How To Brew Coffee With a Kantan Dripper
It's a bird! It's a paper airplane! It's a....portable unfolding one-time use coffee maker? For those for whom a ceramic cone dripper is too hefty and fragile to toss in one's overnight bag we offer the Kantan Dripper, a beguilingly and bizarrely simple disposable paper filter for brewing a clean, full-bodied cup on the go.
Made by the Japanese brewing wizards at Kalita, the Kantan Dripper (kantan being Japanese for "easy") began to crash on the nerdier coasts of North American shores earlier this year, largely due to the enthusiasm of the dripper's importers at Wrecking Ball Coffee. The enthusiasm's warranted beyond the novelty, however: these slim packs of filters pop open right over your cup, and their convenience is matched equally by the quality of extraction.
With a small, flat-bottomed filter bed that necessitates slow, measured pouring, many of the shortcomings of a regular cone-shaped brewer—uneven extraction from different parts of the coffee bed, not enough time for the water to dwell in the coffee—are removed. In the end you'll find a very sweet, balanced extraction from these drippers, full of body and character.
How to Brew
1. Open your package of Kantan drippers with curious excitement. Bend sides of dripper gently along the arc-shaped scoring lines. Expand the filter "basket" carefully and insert the middle tabs of the dripper's wings into the inside of a coffee cup.
2. Bring 250 mL of good quality water to a boil.
3. Measure out no more than 16 grams—your Kantan dripper can barely hold that much coffee anyway—of coffee and grind for filter brew. We enjoy a 13-15 gram dose.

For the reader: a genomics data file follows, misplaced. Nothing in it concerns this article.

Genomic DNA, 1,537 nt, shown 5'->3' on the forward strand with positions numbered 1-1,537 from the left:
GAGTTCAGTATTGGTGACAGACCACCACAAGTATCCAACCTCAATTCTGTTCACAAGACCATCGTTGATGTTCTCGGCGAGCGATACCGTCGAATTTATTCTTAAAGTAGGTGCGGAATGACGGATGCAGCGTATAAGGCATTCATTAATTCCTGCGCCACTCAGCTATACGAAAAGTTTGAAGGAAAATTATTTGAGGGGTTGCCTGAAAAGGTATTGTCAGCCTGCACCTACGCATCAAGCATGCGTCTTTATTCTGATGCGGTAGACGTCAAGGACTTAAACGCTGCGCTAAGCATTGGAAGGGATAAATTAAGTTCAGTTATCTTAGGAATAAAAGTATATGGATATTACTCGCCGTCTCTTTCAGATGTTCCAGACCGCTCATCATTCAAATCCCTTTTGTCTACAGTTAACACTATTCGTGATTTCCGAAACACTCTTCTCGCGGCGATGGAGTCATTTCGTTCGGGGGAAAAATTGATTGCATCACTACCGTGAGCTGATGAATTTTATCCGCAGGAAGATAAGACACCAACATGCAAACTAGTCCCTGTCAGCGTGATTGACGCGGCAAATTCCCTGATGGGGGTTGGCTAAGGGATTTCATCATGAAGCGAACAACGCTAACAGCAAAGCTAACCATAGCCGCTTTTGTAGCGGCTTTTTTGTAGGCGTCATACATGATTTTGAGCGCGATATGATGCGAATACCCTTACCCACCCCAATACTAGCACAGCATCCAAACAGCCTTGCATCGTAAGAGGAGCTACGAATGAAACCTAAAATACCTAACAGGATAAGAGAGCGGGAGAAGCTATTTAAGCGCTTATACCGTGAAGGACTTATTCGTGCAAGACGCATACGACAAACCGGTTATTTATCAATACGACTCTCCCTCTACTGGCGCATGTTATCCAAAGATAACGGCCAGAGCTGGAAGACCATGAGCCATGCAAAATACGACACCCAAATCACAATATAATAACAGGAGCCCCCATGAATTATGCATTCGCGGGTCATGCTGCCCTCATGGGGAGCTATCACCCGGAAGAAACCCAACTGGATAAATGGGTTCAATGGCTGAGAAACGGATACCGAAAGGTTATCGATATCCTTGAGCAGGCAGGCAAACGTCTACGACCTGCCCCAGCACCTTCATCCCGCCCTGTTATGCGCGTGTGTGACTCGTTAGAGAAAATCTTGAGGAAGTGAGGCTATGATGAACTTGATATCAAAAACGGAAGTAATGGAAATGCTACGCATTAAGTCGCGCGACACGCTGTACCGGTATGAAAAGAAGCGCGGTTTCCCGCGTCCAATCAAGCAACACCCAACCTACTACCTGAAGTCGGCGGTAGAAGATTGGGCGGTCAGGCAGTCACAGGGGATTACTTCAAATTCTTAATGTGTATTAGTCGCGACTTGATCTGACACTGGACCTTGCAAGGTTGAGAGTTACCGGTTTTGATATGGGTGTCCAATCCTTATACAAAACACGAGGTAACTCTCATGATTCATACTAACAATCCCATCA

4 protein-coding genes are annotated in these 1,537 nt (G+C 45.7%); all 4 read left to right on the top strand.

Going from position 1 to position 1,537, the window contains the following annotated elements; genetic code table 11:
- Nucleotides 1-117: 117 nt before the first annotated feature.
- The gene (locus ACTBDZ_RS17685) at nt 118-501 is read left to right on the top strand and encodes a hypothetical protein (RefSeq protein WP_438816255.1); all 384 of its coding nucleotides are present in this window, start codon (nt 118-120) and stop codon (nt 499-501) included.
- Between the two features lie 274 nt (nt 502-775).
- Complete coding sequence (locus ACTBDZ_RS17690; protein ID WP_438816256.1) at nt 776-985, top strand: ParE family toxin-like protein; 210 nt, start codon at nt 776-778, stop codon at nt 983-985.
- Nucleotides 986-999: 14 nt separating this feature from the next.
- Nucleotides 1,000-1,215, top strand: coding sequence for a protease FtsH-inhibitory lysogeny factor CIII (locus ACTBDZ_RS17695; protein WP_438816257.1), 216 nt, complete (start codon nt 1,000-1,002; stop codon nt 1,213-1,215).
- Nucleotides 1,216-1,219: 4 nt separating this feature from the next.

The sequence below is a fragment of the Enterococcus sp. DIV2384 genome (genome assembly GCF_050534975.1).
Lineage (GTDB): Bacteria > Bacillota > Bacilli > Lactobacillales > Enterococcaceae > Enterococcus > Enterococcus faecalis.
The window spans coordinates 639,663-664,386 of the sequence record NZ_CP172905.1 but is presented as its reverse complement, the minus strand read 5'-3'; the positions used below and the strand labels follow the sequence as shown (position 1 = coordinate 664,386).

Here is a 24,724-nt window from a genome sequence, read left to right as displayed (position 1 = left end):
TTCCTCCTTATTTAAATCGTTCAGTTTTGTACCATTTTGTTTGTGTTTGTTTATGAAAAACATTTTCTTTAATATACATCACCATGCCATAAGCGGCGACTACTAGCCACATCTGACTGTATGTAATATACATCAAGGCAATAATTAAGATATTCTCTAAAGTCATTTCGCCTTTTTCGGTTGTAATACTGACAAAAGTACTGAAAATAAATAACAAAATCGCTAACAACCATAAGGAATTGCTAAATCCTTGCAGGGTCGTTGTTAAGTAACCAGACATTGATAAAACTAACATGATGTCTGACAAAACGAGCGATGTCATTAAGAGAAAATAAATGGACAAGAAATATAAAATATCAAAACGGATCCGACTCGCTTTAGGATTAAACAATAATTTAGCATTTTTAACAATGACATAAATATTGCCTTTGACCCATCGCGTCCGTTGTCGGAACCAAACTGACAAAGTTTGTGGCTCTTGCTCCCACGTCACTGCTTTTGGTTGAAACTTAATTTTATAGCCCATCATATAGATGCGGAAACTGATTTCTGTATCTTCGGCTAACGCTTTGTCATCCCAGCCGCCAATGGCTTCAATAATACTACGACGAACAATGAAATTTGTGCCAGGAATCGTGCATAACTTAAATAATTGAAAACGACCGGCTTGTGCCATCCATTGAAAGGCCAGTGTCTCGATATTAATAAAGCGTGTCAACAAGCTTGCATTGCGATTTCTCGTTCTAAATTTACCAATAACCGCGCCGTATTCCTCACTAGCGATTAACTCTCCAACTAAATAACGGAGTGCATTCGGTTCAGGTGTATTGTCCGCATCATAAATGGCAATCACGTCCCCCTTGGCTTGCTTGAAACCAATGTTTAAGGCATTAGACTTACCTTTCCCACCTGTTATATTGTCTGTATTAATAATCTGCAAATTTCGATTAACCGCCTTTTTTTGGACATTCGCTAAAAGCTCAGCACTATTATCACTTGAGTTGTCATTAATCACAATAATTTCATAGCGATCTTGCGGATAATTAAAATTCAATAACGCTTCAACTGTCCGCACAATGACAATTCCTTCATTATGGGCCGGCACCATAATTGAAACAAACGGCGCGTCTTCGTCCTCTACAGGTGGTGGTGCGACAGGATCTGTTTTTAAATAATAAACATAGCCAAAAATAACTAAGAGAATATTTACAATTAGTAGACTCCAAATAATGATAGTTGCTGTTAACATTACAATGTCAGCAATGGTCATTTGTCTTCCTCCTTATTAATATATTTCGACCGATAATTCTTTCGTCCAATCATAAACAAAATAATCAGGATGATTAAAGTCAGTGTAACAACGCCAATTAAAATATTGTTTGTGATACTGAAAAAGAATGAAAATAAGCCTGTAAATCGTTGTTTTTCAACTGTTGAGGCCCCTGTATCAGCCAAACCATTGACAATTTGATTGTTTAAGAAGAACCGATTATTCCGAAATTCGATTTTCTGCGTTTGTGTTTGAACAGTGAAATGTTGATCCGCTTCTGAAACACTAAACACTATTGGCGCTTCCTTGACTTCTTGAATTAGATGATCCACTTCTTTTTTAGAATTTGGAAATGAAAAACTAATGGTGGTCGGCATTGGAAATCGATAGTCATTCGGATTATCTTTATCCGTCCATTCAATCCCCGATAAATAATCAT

4. Carefully place ground coffee in the basket of the dripper—you may wish to use a teaspoon!
5. Once water is off the boil, slowly begin filling the dripper with water. Be very careful here not to overflow the coffee as it "blooms" around the top and bubbles at the edges of the filter opening. Water will slowly drip through into the cup, and you will keep filling it until you've used your water. If you overflow or jostle the chamber, be ready for bonus coffee grounds to run over the edges right into your cup!
Tip: You can either measure your water out in advance (though if you pour it from a kettle into a measurer you may lose heat) or you can weigh your water (250g) on a scale as you pour. Either way, the Kantan drip will take some time—about three minutes—for full extraction, so you'll want to cover your pouring vessel to lose as little heat as possible while you keep waiting to refill. It may seem frustrating at first to babysit the dripper with so many little pours, but take a moment while you attend to your cup to enjoy the zen of preparing something lovely.
Soon enough you'll be ready to pitch the dripper and coffee into the composter and enjoy a brilliant cup. What will they think of next?!
About the author: Liz Clayton drinks, photographs and writes about coffee and tea all over the world, though she pretends to live in Brooklyn, New York. She is bad at keeping up her coffee-world blog at twitchy.org.